In early January of 2012, British journalist Jon Ronson noticed that someone was impersonating him on Twitter. The user’s handle was @Jon_Ronson, and they were using a picture of Ronson as their own. The tweets were nonsensical, but often profane and humiliating. The account only had 20 followers—but some were people Ronson knew in real life, and he was concerned that people would soon begin to think that the embarrassing tweets were his own.
Right away, it’s clear that Jon Ronson is very invested in his internet presence—in the first few lines of the book, he introduces his favored social media platform and one of the book’s central symbols: Twitter. Twitter will, over the course of the book, emerge as a symbol of how disjointed modern society is. Though people can reach out to one another faster than ever before, constantly being in touch isn’t necessarily communicating productively. This passage shows that while the @Jon_Ronson account appeared to be contributing something to the internet, it was actually just nonsense. Right away, Ronson illustrates the bizarre and humiliating nature of life on the internet.
Ronson began doing some research on the internet. He found that a young man named Luke Robert Mason had commented on a short video Ronson had made about spambots. Mason claimed to have built Ronson his “very own infomorph,” and he linked to the @Jon_Ronson handle. Ronson was relieved to know that the account was just a spambot, but he was still determined to get Mason to take the account down. When he tweeted at Mason and asked him to remove the spambot, though, Mason became defensive. Mason insisted that the infomorph wasn’t taking Ronson’s identity—it was just repurposing data. The spambot continued tweeting about 20 times a day and gaining followers. Ronson felt increasingly “powerless and sullied.”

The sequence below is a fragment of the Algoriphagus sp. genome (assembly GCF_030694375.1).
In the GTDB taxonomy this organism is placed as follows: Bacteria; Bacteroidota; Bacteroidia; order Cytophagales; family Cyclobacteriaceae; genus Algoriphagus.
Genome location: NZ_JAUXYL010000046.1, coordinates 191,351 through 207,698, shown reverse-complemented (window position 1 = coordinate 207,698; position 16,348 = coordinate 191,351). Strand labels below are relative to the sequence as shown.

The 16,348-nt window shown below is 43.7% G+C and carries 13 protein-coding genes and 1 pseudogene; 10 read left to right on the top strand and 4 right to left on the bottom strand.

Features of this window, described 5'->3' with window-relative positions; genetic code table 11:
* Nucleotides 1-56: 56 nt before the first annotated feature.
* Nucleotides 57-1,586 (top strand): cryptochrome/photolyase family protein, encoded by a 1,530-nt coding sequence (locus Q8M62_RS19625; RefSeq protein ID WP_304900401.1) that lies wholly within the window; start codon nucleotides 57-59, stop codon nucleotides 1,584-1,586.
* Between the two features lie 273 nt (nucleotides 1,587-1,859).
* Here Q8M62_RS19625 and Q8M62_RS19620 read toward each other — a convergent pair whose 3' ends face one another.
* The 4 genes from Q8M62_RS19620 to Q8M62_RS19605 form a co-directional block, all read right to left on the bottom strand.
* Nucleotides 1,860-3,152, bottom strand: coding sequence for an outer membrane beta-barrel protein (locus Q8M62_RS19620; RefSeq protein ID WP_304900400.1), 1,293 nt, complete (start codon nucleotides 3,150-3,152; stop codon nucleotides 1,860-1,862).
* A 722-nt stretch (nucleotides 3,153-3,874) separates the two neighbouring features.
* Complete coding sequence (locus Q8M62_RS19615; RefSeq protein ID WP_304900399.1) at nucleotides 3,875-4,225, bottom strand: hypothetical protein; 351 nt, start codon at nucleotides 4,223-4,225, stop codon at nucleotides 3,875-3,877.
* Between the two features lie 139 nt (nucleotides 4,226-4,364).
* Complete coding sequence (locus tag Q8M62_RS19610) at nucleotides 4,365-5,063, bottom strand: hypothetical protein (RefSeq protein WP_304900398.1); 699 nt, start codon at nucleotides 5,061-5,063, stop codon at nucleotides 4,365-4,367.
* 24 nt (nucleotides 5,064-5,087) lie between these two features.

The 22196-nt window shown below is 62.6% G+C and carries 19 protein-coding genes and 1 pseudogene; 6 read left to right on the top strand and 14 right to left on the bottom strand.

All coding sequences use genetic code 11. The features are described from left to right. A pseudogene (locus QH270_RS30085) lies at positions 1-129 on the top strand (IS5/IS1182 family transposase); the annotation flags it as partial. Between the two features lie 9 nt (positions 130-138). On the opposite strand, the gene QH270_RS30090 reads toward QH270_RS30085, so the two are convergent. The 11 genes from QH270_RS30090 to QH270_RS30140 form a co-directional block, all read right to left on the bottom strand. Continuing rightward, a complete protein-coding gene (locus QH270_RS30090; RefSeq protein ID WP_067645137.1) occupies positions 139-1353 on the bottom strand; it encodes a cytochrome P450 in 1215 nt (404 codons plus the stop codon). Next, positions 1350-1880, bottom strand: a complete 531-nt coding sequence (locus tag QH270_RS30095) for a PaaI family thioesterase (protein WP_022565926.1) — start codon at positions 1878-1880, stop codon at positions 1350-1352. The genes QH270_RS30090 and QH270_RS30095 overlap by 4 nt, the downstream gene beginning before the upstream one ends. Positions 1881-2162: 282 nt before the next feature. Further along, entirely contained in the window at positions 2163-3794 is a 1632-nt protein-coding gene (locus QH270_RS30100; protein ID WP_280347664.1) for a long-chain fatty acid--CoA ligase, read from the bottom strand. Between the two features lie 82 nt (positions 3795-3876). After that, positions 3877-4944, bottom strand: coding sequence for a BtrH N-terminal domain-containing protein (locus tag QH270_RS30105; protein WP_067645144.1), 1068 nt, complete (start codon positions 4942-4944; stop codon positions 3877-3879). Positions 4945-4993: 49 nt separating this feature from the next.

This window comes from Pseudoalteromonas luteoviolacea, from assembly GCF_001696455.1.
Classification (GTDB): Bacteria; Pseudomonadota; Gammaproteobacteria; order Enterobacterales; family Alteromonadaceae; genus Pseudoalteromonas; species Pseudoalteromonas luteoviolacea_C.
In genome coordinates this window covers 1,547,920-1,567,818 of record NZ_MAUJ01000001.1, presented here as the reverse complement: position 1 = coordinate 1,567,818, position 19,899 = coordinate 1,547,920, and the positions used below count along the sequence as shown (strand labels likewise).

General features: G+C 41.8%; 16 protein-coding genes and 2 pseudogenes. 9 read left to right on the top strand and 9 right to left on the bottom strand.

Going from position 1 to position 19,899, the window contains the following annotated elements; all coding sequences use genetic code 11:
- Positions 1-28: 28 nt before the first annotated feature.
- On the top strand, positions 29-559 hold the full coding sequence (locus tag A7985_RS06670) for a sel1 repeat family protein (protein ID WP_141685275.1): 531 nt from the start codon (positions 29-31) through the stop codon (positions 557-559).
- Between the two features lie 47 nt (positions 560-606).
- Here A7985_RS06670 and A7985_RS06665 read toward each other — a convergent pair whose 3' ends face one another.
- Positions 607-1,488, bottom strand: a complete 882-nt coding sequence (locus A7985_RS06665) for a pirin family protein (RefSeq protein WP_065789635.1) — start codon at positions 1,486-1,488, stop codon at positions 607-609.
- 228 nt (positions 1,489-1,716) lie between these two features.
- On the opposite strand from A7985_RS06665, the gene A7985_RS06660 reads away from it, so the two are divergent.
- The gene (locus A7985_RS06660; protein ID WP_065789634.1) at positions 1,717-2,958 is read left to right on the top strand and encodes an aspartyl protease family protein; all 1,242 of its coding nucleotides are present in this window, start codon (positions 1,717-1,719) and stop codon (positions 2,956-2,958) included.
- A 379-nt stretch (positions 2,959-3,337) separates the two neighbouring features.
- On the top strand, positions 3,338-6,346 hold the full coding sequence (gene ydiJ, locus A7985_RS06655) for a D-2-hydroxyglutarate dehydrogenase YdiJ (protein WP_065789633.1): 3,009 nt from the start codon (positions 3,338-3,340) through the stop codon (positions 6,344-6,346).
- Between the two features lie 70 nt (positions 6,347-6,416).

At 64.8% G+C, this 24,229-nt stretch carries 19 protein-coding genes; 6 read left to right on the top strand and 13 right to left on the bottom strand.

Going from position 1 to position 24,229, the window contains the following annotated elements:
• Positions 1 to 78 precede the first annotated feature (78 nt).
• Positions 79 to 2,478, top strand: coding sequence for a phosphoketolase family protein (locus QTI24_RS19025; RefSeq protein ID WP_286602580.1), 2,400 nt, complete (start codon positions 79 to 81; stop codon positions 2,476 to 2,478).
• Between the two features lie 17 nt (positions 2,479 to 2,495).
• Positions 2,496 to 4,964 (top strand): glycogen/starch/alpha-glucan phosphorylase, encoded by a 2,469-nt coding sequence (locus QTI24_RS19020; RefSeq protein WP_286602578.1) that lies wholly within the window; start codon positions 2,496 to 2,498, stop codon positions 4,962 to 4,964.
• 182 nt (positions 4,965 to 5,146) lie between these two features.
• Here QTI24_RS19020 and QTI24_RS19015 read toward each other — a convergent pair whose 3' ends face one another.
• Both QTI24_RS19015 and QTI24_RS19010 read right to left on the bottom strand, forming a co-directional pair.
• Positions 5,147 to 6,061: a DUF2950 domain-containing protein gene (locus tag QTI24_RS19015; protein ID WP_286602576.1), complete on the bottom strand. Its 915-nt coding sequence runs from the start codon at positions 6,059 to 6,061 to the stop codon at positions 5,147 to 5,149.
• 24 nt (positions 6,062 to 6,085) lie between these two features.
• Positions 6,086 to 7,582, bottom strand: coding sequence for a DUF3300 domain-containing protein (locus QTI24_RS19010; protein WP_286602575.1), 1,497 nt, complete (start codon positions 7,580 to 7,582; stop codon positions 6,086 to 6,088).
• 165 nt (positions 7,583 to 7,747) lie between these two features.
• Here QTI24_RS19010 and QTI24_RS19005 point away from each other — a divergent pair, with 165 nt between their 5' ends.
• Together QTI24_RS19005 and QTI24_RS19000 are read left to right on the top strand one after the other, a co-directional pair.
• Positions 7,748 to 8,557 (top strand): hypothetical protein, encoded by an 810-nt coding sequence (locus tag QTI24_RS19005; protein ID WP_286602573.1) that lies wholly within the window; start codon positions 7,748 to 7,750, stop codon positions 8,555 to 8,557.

When Ronson realized that the @Jon_Ronson account was a spambot—a program that’s written to recycle and reshuffle language from tweets or internet posts that already exist—his shame decreased slightly. He realized someone wasn’t targeting him expressly in order to humiliate him—but that didn’t lessen his desire to see the account taken down. This illustrates that the internet—a tool meant to empower people to gain access to information, form relationships, and define themselves in new ways—can often be a thing that strips people of their power and leaves them feeling embarrassed.
Ronson reached out to Mason once again, this time asking if they could meet in real life. He offered to film the encounter and put it on YouTube. Mason was excited to meet up and explain the “philosophy” behind the spambot. On the day of the meeting, in central London, Mason arrived with two other men—colleagues of his from Warwick University. All three men introduced themselves as credentialed internet researchers, technologists, and lecturers on social phenomena. As Ronson began talking with the men, they accused him of attempting to control them psychologically. Ronson suggested that they were the ones trying to control him for the purposes of an academic experiment.